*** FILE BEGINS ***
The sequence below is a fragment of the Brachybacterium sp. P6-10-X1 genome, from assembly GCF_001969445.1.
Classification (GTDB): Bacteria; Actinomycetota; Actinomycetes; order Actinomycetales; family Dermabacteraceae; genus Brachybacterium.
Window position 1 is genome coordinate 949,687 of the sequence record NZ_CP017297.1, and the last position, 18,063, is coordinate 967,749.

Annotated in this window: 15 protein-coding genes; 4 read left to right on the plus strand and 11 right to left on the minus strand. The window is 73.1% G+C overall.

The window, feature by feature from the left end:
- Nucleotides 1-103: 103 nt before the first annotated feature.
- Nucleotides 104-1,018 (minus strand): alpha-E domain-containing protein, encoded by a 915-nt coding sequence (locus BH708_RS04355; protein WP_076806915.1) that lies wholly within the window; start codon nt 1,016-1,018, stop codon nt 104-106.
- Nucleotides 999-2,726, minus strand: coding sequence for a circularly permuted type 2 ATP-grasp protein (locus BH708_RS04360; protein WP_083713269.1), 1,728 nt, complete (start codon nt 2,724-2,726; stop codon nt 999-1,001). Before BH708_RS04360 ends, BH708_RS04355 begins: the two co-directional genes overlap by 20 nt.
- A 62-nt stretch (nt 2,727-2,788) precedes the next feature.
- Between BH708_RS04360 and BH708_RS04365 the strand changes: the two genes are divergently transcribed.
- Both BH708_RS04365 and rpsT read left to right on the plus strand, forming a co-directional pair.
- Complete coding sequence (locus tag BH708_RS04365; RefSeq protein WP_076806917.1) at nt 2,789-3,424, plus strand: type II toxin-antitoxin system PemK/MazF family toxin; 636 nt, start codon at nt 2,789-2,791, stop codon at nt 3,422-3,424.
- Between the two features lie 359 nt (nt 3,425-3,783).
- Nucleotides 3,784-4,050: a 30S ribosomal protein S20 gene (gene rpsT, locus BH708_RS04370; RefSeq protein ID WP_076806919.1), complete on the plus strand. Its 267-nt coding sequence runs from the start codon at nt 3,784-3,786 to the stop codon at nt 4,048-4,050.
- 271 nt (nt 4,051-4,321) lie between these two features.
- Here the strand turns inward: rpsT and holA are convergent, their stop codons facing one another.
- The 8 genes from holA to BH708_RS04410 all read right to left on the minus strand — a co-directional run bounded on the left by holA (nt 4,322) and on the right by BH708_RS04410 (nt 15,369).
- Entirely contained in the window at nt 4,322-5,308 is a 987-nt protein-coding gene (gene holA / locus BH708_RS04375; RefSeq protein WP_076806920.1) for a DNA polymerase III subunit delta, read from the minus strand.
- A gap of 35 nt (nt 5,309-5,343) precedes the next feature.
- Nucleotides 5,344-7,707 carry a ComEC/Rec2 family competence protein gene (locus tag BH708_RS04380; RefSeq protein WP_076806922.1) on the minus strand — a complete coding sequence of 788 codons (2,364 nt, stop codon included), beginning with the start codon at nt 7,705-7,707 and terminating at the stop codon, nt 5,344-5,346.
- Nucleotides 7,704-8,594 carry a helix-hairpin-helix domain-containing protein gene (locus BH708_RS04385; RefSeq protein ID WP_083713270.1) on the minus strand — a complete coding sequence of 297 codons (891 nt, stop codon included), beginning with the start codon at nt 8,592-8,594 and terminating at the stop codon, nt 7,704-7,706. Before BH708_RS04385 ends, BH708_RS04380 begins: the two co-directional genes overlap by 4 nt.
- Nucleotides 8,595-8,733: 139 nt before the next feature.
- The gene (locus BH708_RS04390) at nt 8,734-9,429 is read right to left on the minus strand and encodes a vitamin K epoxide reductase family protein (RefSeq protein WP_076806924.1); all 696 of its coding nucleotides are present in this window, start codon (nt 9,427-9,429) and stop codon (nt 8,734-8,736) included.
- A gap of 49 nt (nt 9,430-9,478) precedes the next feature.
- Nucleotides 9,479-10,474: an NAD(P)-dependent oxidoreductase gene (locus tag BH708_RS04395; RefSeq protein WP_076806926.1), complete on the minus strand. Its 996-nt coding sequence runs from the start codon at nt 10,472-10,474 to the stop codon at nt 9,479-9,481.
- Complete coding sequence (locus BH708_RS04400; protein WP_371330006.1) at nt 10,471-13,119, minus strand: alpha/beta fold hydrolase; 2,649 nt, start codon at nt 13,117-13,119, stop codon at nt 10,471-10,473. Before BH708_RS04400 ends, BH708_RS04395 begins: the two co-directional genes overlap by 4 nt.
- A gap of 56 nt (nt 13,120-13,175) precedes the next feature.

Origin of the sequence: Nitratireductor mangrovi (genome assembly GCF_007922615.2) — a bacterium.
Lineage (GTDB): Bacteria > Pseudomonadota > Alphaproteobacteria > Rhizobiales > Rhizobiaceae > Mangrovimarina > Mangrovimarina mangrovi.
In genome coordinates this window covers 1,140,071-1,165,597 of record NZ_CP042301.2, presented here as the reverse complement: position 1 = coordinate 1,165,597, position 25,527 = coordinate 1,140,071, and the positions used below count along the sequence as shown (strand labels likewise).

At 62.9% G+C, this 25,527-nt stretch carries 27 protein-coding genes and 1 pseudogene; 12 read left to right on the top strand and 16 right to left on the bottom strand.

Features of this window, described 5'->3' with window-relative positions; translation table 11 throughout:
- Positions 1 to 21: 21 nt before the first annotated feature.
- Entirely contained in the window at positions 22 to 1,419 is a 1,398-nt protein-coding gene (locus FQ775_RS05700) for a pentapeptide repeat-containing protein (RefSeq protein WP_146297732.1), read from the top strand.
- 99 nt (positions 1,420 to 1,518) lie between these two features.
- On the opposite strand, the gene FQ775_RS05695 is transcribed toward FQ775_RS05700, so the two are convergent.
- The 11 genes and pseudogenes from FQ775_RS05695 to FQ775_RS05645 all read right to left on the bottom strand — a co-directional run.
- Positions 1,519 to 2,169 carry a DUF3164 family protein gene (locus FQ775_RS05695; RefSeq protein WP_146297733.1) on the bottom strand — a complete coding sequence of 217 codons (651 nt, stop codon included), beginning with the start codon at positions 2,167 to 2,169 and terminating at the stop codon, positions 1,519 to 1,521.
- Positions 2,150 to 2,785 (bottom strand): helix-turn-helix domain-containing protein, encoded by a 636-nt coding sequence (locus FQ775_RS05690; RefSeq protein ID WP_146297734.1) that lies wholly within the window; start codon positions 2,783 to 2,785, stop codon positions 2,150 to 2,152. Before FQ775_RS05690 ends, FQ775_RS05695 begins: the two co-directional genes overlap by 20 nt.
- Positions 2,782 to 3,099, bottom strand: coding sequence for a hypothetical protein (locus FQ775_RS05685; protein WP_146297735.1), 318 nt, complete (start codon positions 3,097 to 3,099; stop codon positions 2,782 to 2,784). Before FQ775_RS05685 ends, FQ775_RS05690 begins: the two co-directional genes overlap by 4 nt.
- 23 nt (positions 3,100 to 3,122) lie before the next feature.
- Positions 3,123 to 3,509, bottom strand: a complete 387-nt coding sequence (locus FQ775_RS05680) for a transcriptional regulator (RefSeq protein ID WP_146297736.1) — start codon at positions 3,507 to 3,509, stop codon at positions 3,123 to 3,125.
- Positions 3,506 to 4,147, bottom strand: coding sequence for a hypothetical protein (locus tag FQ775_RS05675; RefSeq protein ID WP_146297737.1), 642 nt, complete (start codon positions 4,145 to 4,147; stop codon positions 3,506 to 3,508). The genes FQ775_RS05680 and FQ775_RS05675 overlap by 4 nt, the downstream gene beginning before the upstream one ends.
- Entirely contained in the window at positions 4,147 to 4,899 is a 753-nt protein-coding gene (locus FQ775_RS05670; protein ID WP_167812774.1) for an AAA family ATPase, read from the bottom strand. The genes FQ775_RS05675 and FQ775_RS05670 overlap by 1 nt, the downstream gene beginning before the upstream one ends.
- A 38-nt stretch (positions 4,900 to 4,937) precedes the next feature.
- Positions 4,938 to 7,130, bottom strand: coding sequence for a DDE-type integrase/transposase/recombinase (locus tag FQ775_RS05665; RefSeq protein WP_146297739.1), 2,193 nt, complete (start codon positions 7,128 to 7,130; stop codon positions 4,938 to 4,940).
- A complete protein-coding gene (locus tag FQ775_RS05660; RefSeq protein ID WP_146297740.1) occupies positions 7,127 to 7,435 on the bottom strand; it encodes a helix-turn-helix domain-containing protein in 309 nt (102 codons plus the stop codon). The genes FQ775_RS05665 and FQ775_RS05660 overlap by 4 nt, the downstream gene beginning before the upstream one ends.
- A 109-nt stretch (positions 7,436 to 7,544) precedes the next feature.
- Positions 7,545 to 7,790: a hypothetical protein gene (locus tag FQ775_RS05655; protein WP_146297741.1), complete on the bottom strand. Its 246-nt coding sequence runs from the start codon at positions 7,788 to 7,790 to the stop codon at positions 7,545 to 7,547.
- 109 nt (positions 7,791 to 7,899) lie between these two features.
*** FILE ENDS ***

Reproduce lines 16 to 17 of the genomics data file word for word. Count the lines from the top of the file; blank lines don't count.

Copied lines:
- Here the strand turns inward: rpsT and holA are convergent, their stop codons facing one another.
- The 8 genes from holA to BH708_RS04410 all read right to left on the minus strand — a co-directional run bounded on the left by holA (nt 4,322) and on the right by BH708_RS04410 (nt 15,369).